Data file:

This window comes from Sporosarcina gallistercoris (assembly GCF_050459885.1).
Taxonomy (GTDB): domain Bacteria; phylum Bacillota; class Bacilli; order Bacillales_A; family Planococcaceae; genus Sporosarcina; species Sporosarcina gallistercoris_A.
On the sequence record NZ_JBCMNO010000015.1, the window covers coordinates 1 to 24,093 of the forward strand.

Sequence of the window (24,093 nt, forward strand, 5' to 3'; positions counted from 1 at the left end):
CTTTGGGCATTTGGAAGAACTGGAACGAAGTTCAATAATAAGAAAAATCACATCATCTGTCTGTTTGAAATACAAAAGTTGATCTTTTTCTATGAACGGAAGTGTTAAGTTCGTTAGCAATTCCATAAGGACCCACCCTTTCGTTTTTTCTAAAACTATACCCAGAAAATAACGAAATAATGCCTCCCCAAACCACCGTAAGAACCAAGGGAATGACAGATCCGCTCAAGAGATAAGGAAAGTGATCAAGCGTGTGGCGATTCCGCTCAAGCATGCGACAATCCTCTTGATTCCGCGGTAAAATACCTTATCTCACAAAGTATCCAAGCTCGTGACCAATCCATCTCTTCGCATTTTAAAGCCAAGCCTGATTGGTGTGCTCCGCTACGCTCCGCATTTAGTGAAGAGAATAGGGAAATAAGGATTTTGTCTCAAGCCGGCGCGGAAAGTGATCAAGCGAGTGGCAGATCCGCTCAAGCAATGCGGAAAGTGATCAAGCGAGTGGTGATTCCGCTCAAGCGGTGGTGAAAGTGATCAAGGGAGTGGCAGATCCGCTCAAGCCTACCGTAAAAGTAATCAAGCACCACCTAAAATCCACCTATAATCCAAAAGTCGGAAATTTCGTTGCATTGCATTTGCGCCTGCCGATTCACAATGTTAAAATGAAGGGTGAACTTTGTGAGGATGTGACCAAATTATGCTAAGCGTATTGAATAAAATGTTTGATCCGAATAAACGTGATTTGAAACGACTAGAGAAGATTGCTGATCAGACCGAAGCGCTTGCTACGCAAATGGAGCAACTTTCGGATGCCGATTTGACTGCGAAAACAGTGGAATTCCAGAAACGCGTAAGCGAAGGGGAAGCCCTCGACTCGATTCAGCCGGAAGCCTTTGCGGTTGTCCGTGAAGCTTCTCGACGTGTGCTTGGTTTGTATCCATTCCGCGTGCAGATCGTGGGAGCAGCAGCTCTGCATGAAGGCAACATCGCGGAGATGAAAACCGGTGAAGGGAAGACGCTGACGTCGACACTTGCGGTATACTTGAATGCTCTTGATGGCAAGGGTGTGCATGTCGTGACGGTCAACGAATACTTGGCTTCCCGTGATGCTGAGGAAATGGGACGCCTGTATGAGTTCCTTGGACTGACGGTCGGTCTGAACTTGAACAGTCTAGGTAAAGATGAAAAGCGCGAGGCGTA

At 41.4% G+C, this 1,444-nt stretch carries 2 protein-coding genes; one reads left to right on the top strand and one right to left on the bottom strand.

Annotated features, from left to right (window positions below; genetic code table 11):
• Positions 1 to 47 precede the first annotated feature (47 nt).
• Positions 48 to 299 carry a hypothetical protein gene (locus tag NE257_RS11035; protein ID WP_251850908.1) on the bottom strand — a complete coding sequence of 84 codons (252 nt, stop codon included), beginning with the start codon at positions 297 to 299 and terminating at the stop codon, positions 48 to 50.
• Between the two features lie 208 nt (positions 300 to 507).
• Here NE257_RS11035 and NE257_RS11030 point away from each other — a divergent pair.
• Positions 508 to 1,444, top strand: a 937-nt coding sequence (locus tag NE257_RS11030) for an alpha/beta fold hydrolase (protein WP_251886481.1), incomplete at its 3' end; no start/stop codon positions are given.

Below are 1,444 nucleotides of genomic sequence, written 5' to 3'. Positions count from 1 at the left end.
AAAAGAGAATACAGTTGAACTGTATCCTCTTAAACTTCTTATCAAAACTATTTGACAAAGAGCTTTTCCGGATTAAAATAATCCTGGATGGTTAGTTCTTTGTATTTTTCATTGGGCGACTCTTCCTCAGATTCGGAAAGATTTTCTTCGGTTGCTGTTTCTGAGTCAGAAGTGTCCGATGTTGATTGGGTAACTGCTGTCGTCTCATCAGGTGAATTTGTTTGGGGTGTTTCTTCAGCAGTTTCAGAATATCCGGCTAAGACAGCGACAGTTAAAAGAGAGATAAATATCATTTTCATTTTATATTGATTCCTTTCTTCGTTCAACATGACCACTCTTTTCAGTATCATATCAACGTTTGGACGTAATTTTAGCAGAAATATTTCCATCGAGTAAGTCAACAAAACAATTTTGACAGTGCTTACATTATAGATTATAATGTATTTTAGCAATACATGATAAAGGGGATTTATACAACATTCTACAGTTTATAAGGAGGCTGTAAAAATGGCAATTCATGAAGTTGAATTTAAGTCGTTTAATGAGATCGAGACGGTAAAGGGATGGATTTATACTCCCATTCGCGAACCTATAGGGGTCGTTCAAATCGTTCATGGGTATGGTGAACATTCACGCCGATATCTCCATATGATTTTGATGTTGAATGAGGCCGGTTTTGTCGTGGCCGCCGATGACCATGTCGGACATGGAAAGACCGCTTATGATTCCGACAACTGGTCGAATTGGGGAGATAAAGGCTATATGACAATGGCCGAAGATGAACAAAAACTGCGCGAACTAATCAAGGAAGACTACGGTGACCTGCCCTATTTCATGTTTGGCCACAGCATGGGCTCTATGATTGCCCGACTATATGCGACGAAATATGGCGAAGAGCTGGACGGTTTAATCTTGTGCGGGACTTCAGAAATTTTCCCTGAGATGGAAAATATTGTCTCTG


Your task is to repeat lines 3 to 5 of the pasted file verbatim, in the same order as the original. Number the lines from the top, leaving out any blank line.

On the sequence record NZ_JBCMNO010000015.1, the window covers coordinates 1 to 24,093 of the forward strand.

Sequence of the window (24,093 nt, forward strand, 5' to 3'; positions counted from 1 at the left end):
CTTTGGGCATTTGGAAGAACTGGAACGAAGTTCAATAATAAGAAAAATCACATCATCTGTCTGTTTGAAATACAAAAGTTGATCTTTTTCTATGAACGGAAGTGTTAAGTTCGTTAGCAATTCCATAAGGACCCACCCTTTCGTTTTTTCTAAAACTATACCCAGAAAATAACGAAATAATGCCTCCCCAAACCACCGTAAGAACCAAGGGAATGACAGATCCGCTCAAGAGATAAGGAAAGTGATCAAGCGTGTGGCGATTCCGCTCAAGCATGCGACAATCCTCTTGATTCCGCGGTAAAATACCTTATCTCACAAAGTATCCAAGCTCGTGACCAATCCATCTCTTCGCATTTTAAAGCCAAGCCTGATTGGTGTGCTCCGCTACGCTCCGCATTTAGTGAAGAGAATAGGGAAATAAGGATTTTGTCTCAAGCCGGCGCGGAAAGTGATCAAGCGAGTGGCAGATCCGCTCAAGCAATGCGGAAAGTGATCAAGCGAGTGGTGATTCCGCTCAAGCGGTGGTGAAAGTGATCAAGGGAGTGGCAGATCCGCTCAAGCCTACCGTAAAAGTAATCAAGCACCACCTAAAATCCACCTATAATCCAAAAGTCGGAAATTTCGTTGCATTGCATTTGCGCCTGCCGATTCACAATGTTAAAATGAAGGGTGAACTTTGTGAGGATGTGACCAAATTATGCTAAGCGTATTGAATAAAATGTTTGATCCGAATAAACGTGATTTGAAACGACTAGAGAAGATTGCTGATCAGACCGAAGCGCTTGCTACGCAAATGGAGCAACTTTCGGATGCCGATTTGACTGCGAAAACAGTGGAATTCCAGAAACGCGTAAGCGAAGGGGAAGCCCTCGACTCGATTCAGCCGGAAGCCTTTGCGGTTGTCCGTGAAGCTTCTCGACGTGTGCTTGGTTTGTATCCATTCCGCGTGCAGATCGTGGGAGCAGCAGCTCTGCATGAAGGCAACATCGCGGAGATGAAAACCGGTGAAGGGAAGACGCTGACGTCGACACTTGCGGTATACTTGAATGCTCTTGATGGCAAGGGTGTGCATGTCGTGACGGTCAACGAATACTTGGCTTCCCGTGATGCTGAGGAAATGGGACGCCTGTATGAGTTCCTTGGACTGACGGTCGGTCTGAACTTGAACAGTCTAGGTAAAGATGAAAAGCGCGAGGCGTA